Still the sigma-delta (or delta-sigma) one bit -> filter -> lotsabits converters, while having neato dynamic linearity, also would slew limit at low
levels and high frequencies that even a TLO-84 would easily handle, and in doing so, would produce alias frequencies, not just harmonic distortion we all found the aharmonic tones a lot more objectionable. Many of them still have this issue, which is why people think you need 96khz/24bits (or more) - they run into this less, but it's not inherent in either the bit depth or the sample rate, it's that the converters are "better" -- clock internally faster and suchlike, so they don't run into this till higher levels and higher frequencies.

There is a very simple way to test this with a d/a - just generate a sine mathematically and play it back at various levels and listen to it. It's obvious when you make a 15khz tone and there's all these birdie tones down in the single khz and below range as a result. You can do the same thing going the other way with a decent signal generator and recording from the a/d. We in fact built this ability into MusiCad and CoolEdit back in the day.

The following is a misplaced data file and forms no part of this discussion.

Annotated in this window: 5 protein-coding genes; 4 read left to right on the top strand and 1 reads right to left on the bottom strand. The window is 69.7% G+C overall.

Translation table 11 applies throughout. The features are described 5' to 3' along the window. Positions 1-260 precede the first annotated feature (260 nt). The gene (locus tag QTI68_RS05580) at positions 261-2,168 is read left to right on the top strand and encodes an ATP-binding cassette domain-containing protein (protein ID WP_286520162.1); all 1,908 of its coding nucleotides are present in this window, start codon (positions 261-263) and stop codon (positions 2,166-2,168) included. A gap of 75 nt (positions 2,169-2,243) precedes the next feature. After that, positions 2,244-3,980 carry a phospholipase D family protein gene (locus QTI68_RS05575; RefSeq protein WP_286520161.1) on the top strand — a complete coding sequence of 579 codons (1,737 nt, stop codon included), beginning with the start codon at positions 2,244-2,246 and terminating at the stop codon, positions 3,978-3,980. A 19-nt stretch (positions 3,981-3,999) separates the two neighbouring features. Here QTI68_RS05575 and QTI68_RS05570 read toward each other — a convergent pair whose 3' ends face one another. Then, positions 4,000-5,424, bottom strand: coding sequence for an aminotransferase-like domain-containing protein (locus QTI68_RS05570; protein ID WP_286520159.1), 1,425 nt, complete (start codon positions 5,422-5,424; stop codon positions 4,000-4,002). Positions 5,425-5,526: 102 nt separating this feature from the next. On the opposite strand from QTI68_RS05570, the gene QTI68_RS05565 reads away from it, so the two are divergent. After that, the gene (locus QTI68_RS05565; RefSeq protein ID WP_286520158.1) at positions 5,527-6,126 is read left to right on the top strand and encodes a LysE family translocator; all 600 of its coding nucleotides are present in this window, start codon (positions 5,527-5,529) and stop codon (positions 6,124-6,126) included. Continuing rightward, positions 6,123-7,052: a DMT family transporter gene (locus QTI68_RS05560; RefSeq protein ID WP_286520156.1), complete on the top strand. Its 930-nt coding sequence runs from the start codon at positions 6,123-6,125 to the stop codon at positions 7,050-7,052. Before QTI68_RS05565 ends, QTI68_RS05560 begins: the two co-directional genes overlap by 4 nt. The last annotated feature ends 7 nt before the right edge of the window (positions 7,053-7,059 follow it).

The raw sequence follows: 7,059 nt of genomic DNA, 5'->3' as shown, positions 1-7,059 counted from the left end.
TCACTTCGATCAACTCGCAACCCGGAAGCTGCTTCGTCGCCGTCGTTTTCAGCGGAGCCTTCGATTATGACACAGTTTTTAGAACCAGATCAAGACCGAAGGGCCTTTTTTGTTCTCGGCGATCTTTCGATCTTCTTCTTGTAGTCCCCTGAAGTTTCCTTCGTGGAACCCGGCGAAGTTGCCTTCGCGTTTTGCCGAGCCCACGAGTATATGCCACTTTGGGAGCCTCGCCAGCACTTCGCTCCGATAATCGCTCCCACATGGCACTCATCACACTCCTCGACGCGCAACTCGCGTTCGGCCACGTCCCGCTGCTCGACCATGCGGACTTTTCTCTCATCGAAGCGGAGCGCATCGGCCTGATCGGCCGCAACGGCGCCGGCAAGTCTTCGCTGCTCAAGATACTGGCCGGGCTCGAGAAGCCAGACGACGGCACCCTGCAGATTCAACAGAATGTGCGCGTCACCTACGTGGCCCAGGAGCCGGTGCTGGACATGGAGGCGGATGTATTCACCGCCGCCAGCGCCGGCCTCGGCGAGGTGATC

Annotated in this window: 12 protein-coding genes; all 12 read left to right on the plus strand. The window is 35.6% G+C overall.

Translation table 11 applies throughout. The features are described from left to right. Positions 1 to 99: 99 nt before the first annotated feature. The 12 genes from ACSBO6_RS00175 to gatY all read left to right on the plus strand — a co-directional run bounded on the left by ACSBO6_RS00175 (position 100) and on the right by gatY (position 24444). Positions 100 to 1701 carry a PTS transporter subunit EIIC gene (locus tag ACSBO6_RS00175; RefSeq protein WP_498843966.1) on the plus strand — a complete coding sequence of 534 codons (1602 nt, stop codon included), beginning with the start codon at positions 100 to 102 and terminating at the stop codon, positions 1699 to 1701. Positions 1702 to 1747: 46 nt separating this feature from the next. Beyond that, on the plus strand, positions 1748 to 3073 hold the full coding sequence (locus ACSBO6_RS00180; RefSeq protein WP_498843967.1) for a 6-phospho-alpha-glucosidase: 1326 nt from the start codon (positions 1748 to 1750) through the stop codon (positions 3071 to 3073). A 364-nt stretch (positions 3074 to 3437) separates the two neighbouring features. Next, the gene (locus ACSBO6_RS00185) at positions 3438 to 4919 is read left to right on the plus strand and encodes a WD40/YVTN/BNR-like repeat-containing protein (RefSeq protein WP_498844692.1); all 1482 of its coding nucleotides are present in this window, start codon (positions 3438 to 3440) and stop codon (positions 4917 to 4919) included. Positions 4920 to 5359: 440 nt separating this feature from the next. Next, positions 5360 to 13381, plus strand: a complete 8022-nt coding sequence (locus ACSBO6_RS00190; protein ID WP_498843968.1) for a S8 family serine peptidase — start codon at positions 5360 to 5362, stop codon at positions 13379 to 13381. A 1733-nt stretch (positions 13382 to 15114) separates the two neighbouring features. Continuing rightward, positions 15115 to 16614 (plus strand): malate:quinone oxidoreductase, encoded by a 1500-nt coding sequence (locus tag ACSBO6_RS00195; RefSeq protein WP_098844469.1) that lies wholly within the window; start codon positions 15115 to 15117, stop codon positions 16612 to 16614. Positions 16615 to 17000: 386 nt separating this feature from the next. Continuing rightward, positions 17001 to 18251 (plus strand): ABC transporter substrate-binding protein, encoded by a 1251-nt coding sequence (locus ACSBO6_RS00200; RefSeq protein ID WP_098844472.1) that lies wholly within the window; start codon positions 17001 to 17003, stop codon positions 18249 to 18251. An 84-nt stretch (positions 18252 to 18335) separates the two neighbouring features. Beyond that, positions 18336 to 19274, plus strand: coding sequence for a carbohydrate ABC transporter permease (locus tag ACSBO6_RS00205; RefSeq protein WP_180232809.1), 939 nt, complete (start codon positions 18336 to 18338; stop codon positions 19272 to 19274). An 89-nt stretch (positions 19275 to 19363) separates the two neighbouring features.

There is no way an opamp makes this kind of spurious stuff.

Again, a true 16 bit - with its full dynamic range - is more than the ear can handle anyway - if everything else does its part. Yes, when I was young I could hear above 20khz a little (long gone). But most can't. With practice you can also hear phase of say, a bass drum, though in theory, you can't.
You yourself mentioned not using the full theoretical dynamic range. My fellow musician/studio guy JohnB who I worked with for decades says the same thing about current gear. It makes my point, actually. With very fast slewing sounds - say a cymbal hit with a hard tip drumstick - things just aren't right at high levels and low sample rates...but it's not the analog stuff (always, anyway, obviously anything can go wrong).

Again, a simple test as described above should show you what I'm talking about. My email sig is "Why guess when you can know? Measure!" for a reason.
Posting as just me, not as the forum owner. Everything I say is "in my opinion" and YMMV -- which should go for everyone without saying.